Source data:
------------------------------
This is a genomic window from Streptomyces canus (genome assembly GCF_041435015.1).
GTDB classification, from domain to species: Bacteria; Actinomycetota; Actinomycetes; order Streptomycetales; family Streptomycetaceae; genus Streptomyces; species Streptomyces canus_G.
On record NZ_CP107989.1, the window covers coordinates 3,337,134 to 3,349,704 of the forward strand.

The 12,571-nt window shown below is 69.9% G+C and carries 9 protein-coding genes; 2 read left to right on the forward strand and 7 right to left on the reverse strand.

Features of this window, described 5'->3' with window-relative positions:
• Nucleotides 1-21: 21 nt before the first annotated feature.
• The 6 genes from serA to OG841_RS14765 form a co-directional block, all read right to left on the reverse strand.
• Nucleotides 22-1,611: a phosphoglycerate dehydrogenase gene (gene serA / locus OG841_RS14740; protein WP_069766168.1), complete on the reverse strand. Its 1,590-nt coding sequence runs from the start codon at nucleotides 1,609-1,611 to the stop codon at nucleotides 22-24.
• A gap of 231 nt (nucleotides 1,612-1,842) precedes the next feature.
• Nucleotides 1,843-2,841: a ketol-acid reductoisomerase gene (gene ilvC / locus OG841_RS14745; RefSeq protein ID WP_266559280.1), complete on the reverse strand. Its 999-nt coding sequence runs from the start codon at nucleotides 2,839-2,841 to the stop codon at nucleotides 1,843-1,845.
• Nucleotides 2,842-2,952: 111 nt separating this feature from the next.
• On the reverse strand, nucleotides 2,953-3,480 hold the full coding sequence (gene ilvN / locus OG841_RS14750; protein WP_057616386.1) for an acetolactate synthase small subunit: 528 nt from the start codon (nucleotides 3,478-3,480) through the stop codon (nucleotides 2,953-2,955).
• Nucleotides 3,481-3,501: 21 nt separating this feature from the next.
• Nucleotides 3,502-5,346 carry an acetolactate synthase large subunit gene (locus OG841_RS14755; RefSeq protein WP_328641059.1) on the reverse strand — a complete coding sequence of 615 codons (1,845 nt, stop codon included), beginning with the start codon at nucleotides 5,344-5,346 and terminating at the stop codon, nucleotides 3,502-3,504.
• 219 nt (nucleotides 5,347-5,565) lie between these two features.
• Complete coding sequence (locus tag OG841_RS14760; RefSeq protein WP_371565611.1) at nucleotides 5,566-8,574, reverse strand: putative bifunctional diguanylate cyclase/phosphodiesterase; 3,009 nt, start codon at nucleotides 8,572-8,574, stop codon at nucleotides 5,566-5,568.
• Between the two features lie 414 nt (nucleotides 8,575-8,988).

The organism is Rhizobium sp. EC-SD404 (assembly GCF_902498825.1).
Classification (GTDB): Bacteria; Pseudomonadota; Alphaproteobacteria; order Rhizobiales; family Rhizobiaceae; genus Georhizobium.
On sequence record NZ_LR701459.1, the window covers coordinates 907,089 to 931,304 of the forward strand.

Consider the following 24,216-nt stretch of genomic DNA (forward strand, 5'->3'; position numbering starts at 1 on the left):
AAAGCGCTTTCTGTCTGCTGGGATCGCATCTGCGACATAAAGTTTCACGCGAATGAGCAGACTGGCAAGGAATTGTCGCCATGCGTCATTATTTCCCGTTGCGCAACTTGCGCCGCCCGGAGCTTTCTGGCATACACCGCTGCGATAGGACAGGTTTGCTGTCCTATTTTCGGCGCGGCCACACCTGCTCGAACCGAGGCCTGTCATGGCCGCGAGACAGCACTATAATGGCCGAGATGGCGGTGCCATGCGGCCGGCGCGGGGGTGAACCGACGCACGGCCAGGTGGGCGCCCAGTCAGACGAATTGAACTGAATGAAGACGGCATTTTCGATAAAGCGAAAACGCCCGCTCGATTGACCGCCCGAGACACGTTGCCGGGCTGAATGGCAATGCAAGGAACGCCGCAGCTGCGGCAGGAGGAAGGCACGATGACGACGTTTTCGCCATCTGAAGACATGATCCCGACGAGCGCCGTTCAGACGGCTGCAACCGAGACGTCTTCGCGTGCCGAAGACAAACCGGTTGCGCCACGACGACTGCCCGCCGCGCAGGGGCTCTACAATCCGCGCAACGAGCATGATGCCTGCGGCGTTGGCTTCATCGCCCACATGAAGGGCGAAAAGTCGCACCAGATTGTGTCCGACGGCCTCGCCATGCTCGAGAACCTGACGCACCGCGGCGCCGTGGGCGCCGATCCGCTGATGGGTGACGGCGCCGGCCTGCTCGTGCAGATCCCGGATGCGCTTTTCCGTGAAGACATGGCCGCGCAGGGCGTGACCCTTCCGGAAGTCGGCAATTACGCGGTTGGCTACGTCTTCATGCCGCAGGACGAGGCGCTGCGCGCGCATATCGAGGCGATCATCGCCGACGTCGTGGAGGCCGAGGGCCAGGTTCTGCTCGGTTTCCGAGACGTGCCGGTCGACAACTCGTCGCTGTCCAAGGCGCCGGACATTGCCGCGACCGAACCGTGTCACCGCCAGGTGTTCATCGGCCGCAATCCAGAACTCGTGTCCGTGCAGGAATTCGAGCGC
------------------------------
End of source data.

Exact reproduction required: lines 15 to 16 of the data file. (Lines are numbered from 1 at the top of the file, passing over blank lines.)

• 219 nt (nucleotides 5,347-5,565) lie between these two features.
• Complete coding sequence (locus tag OG841_RS14760; RefSeq protein WP_371565611.1) at nucleotides 5,566-8,574, reverse strand: putative bifunctional diguanylate cyclase/phosphodiesterase; 3,009 nt, start codon at nucleotides 8,572-8,574, stop codon at nucleotides 5,566-5,568.